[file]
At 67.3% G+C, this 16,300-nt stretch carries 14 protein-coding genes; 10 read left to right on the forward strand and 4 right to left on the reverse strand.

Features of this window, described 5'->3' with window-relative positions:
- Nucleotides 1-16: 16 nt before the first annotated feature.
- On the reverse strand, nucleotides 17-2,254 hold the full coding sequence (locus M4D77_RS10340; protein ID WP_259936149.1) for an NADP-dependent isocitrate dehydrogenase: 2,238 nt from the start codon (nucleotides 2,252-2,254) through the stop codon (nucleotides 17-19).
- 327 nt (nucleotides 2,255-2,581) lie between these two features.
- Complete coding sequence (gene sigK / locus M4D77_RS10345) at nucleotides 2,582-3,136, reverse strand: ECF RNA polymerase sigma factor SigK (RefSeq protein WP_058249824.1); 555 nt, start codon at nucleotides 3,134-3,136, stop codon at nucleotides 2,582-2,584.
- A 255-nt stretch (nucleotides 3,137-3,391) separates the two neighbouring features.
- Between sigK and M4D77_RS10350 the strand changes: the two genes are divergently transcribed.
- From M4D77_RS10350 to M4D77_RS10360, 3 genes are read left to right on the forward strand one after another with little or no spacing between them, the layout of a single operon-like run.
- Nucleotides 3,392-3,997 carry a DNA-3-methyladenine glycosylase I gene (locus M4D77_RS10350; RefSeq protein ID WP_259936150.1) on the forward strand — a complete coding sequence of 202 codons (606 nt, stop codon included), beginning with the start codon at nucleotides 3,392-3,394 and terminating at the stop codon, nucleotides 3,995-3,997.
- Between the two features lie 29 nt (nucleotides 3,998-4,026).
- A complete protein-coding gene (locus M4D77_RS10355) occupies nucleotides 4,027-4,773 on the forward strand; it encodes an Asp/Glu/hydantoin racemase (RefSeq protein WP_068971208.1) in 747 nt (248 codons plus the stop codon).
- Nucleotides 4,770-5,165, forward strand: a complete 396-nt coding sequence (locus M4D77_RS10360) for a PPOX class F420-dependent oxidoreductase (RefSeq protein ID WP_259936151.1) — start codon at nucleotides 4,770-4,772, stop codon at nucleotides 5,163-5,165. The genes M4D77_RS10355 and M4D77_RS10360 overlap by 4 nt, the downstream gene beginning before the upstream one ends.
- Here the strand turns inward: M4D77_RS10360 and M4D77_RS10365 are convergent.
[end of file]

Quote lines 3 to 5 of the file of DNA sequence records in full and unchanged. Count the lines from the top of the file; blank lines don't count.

- Nucleotides 1-16: 16 nt before the first annotated feature.
- On the reverse strand, nucleotides 17-2,254 hold the full coding sequence (locus M4D77_RS10340; protein ID WP_259936149.1) for an NADP-dependent isocitrate dehydrogenase: 2,238 nt from the start codon (nucleotides 2,252-2,254) through the stop codon (nucleotides 17-19).
- 327 nt (nucleotides 2,255-2,581) lie between these two features.